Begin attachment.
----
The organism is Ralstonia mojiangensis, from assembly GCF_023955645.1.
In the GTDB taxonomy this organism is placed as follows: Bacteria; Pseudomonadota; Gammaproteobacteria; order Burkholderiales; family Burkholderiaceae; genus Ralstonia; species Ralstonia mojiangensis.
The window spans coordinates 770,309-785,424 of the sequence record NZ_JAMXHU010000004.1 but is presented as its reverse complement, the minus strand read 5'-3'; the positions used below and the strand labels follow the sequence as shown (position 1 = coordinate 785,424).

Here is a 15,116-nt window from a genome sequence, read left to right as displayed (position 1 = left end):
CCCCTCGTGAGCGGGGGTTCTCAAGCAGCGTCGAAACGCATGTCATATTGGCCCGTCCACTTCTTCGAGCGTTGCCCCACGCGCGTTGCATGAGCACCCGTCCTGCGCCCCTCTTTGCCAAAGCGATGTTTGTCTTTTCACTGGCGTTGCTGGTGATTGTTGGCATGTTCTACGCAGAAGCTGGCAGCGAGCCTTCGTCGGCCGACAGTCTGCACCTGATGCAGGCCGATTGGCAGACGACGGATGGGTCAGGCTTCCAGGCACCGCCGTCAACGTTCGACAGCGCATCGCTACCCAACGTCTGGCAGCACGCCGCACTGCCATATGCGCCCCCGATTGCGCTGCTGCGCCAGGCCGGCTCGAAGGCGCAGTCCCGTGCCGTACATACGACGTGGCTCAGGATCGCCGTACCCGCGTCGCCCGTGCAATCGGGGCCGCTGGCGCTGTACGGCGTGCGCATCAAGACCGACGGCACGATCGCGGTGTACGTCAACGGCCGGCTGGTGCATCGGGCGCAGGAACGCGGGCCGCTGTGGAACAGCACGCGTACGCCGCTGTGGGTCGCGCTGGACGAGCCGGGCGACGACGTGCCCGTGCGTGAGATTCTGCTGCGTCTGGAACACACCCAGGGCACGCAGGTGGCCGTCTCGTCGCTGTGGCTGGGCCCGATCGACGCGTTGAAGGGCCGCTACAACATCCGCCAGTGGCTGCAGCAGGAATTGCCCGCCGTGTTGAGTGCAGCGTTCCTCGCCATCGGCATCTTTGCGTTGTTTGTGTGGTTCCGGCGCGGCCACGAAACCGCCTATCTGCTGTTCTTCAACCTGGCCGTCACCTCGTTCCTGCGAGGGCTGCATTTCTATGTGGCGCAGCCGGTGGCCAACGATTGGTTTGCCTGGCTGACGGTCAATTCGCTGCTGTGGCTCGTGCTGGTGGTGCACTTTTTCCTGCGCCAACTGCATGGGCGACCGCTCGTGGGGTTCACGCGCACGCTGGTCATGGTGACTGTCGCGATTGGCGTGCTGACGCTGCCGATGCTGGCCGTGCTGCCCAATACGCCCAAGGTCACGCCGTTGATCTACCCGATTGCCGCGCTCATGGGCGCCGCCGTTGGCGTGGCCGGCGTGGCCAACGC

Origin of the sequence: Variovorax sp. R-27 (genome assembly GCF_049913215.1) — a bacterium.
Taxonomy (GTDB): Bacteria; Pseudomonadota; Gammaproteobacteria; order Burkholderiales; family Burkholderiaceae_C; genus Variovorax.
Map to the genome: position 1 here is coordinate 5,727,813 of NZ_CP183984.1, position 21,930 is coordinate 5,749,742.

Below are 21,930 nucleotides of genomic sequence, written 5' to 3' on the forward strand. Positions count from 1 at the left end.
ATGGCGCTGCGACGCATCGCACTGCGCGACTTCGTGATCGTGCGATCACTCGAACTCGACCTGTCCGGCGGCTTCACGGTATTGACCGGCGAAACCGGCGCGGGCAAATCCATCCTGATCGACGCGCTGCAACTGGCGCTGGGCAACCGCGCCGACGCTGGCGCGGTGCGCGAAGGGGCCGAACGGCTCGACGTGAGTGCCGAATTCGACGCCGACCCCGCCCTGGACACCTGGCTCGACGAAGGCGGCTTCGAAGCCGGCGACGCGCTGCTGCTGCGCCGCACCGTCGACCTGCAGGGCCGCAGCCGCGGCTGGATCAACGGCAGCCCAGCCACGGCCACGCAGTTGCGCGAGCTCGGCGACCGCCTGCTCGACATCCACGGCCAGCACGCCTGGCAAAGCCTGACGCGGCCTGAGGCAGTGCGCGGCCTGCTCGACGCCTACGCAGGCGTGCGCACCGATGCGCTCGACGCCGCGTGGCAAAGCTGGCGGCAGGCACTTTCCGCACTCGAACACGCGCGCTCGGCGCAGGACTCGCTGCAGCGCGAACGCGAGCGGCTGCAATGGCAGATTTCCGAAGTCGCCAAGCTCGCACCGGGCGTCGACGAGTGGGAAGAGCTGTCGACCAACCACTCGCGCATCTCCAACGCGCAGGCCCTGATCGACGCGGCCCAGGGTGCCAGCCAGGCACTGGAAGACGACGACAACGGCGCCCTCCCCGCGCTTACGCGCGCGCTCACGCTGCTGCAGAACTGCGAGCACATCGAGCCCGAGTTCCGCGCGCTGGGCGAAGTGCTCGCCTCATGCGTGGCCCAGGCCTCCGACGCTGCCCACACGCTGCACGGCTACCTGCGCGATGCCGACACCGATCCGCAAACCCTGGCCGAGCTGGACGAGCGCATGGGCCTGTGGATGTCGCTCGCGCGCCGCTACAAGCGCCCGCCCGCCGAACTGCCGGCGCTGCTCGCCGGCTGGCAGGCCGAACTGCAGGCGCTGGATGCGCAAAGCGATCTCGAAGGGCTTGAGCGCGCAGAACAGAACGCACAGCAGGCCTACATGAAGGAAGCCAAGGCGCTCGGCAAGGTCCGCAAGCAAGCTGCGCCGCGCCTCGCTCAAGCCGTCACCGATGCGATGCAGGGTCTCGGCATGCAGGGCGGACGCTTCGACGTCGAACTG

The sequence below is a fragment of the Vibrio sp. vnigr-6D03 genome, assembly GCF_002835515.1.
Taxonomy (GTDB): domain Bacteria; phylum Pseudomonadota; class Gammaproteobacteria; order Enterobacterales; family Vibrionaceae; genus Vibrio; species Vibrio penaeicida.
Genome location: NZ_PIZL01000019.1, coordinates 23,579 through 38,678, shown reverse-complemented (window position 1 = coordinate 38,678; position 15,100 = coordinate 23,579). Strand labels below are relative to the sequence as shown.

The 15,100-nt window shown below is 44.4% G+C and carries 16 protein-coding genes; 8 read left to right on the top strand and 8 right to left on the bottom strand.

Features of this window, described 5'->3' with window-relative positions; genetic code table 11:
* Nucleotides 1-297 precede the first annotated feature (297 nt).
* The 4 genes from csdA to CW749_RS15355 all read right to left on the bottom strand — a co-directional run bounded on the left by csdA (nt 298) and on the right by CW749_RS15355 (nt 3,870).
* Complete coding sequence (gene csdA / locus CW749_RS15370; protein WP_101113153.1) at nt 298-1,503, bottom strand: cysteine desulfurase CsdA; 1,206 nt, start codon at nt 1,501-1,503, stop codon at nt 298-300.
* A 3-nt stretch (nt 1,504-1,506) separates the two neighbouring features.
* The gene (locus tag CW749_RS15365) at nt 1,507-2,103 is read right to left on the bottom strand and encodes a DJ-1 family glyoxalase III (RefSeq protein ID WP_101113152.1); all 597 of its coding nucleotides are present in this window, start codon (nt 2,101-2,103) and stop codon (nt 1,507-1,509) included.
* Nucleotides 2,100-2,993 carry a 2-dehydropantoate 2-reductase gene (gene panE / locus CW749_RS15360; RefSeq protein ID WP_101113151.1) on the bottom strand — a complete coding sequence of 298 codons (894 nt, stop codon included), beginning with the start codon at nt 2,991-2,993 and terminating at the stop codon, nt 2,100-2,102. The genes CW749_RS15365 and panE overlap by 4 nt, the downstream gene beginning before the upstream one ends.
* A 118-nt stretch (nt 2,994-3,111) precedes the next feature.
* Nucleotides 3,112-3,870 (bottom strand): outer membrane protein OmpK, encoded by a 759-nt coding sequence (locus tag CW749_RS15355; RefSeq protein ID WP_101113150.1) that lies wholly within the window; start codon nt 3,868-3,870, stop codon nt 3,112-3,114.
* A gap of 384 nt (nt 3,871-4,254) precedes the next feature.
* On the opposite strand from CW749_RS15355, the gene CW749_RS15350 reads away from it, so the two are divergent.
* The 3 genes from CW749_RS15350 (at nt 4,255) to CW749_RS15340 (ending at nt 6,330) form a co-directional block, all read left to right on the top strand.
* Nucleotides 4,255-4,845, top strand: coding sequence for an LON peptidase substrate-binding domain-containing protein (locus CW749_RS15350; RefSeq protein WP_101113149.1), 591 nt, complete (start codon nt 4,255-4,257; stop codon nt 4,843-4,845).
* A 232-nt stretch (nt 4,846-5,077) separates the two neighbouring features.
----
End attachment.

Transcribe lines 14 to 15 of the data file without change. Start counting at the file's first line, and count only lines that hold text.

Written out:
The 15,100-nt window shown below is 44.4% G+C and carries 16 protein-coding genes; 8 read left to right on the top strand and 8 right to left on the bottom strand.

Features of this window, described 5'->3' with window-relative positions; genetic code table 11: